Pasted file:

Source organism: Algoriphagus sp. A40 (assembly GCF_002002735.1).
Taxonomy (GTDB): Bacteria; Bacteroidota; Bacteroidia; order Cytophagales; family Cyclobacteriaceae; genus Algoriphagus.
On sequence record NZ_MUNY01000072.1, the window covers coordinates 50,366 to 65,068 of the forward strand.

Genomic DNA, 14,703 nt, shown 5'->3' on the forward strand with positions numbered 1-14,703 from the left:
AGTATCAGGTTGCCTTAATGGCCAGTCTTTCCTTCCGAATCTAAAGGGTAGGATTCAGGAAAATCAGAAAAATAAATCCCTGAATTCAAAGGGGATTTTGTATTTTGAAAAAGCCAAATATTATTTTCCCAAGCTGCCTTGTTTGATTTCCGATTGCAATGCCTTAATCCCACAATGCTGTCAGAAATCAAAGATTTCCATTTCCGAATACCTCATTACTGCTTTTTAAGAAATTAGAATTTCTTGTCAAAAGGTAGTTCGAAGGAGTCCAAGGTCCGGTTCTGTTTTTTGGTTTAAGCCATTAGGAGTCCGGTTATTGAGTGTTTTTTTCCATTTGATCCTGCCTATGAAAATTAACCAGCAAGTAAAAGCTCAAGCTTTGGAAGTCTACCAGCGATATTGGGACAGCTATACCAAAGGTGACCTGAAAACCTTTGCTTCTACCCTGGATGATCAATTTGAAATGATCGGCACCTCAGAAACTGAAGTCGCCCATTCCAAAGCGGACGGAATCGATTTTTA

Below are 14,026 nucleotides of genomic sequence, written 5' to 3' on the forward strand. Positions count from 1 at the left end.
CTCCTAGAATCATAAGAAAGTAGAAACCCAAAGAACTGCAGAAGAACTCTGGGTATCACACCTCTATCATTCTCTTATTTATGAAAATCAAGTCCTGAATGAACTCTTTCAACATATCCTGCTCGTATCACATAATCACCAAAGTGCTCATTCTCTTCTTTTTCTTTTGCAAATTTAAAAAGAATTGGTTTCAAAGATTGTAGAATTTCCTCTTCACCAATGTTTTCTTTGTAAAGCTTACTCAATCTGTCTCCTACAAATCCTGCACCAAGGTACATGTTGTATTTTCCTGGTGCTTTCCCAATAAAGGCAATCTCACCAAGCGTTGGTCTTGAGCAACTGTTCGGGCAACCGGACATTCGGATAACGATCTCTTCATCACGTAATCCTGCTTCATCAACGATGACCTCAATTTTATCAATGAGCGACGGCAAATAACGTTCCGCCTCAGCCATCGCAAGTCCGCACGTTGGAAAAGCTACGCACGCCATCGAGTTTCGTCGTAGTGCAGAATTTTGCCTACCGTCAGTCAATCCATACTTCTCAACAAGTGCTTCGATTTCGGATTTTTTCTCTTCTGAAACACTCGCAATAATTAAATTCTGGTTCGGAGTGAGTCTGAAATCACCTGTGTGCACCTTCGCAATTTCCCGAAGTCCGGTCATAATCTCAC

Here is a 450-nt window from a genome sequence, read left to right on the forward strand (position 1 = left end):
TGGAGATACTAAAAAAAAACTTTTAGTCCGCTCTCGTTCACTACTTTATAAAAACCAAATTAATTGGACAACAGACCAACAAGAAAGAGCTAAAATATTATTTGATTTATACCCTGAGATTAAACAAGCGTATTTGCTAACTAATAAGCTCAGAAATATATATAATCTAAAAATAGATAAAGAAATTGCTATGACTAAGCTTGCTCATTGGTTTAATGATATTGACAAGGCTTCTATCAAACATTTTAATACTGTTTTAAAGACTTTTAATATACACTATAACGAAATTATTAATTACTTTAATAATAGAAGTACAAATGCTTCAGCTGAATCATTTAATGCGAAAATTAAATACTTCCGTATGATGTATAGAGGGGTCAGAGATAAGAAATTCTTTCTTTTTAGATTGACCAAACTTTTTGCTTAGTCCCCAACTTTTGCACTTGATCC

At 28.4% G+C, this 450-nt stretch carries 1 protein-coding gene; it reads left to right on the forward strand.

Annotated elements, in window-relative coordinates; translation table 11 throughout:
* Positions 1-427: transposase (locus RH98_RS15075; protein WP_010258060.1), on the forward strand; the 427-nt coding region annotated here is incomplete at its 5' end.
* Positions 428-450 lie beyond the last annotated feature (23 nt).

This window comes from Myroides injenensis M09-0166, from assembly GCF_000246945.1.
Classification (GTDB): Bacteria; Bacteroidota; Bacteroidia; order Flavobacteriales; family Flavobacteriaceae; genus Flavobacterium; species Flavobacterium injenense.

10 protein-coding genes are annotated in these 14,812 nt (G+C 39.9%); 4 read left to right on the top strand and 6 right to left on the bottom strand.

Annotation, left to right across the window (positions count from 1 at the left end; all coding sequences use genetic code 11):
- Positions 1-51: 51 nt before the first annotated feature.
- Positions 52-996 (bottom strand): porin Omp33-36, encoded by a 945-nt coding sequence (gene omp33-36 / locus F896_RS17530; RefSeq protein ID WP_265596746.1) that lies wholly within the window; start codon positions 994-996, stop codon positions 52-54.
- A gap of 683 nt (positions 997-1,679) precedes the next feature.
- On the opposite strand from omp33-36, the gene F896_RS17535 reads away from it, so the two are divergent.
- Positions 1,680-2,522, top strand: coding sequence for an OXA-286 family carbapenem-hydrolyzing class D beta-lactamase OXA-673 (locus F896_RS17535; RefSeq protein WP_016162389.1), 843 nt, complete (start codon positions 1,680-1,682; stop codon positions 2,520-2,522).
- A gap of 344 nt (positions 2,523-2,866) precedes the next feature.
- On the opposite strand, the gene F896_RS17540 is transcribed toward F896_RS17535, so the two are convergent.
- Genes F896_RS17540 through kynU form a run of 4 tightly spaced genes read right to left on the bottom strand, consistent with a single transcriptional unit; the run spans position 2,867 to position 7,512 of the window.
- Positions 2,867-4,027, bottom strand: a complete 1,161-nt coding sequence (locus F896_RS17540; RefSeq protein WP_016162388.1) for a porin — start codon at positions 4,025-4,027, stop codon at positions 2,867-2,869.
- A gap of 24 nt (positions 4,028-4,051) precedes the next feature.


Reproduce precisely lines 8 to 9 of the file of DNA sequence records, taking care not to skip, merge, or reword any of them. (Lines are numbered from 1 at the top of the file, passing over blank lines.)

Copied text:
Here is a 450-nt window from a genome sequence, read left to right on the forward strand (position 1 = left end):
TGGAGATACTAAAAAAAAACTTTTAGTCCGCTCTCGTTCACTACTTTATAAAAACCAAATTAATTGGACAACAGACCAACAAGAAAGAGCTAAAATATTATTTGATTTATACCCTGAGATTAAACAAGCGTATTTGCTAACTAATAAGCTCAGAAATATATATAATCTAAAAATAGATAAAGAAATTGCTATGACTAAGCTTGCTCATTGGTTTAATGATATTGACAAGGCTTCTATCAAACATTTTAATACTGTTTTAAAGACTTTTAATATACACTATAACGAAATTATTAATTACTTTAATAATAGAAGTACAAATGCTTCAGCTGAATCATTTAATGCGAAAATTAAATACTTCCGTATGATGTATAGAGGGGTCAGAGATAAGAAATTCTTTCTTTTTAGATTGACCAAACTTTTTGCTTAGTCCCCAACTTTTGCACTTGATCC